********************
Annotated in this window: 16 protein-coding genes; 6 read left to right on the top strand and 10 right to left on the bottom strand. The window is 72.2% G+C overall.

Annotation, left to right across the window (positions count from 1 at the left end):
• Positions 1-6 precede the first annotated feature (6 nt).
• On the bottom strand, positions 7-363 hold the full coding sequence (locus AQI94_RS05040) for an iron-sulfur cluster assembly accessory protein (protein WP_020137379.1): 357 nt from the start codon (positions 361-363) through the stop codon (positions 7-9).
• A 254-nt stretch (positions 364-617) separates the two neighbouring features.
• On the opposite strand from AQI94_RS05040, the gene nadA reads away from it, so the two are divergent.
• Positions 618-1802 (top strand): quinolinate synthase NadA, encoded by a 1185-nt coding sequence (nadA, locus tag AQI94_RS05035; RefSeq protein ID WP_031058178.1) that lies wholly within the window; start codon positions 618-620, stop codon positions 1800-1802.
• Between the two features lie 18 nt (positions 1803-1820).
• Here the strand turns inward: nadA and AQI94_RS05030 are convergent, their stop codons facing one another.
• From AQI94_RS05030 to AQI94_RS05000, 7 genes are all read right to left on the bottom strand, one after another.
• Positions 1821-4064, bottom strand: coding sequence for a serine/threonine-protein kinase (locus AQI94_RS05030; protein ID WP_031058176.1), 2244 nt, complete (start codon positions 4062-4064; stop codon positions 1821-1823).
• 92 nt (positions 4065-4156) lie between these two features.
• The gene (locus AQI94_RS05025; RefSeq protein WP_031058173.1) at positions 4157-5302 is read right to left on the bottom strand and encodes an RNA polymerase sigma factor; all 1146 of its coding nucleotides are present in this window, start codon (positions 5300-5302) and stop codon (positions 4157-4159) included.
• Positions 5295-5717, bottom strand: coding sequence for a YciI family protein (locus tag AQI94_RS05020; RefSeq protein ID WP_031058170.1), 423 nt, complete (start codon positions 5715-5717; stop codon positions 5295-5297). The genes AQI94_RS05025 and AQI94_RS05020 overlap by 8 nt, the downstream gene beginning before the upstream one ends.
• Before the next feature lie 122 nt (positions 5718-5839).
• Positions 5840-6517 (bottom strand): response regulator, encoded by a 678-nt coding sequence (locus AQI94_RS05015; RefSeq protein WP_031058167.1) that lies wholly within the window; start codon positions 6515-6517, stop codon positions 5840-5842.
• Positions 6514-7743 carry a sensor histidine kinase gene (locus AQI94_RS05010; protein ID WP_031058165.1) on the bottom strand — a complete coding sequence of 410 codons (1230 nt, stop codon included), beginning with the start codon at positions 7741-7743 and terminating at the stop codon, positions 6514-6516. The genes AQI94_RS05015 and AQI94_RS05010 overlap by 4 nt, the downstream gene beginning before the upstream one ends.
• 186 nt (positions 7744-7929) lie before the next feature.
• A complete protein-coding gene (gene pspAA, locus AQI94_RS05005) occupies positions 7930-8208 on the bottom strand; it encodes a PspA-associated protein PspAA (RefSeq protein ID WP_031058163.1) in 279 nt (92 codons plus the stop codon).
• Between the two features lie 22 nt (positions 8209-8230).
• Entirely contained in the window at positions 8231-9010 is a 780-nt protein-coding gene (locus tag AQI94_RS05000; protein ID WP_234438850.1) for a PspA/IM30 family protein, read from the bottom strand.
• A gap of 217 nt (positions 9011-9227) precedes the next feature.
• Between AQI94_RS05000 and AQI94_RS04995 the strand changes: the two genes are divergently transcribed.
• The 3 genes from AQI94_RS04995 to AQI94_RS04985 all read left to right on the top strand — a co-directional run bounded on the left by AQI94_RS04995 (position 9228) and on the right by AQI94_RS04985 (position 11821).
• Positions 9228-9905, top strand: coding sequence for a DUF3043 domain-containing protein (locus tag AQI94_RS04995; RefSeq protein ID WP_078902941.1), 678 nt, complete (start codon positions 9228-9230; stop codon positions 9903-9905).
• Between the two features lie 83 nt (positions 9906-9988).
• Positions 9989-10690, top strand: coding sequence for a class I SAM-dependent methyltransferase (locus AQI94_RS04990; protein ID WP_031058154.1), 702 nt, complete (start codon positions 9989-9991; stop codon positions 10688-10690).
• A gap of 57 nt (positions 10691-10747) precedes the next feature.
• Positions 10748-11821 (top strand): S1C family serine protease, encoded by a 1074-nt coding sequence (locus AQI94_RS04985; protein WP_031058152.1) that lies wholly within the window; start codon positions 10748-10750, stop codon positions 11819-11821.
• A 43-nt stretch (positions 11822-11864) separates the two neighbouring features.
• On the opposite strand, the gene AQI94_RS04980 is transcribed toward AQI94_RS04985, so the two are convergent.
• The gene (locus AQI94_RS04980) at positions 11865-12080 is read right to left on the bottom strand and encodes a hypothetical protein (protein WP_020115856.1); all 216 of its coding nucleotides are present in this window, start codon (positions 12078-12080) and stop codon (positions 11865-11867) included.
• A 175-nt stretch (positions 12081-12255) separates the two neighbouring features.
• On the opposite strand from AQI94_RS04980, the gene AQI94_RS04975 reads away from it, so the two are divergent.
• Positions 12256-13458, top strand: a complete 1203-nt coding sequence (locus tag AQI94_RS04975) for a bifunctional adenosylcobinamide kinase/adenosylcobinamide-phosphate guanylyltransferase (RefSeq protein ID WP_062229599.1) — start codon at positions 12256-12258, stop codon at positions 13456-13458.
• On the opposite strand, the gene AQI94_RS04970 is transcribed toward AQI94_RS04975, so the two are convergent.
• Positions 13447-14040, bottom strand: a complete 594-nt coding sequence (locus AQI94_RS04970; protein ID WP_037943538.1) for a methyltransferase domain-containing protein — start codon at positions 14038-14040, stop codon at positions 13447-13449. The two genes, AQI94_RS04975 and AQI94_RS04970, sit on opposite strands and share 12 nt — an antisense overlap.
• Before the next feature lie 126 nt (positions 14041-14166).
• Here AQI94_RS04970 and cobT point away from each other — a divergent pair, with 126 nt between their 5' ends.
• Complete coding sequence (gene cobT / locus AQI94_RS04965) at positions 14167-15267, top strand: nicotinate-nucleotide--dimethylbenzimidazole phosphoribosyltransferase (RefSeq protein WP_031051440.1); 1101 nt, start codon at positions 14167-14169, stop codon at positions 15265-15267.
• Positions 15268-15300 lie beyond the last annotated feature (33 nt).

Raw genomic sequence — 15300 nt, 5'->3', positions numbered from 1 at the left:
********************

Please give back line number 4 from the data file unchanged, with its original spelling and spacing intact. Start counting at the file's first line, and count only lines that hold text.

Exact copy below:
• On the bottom strand, positions 7-363 hold the full coding sequence (locus AQI94_RS05040) for an iron-sulfur cluster assembly accessory protein (protein WP_020137379.1): 357 nt from the start codon (positions 361-363) through the stop codon (positions 7-9).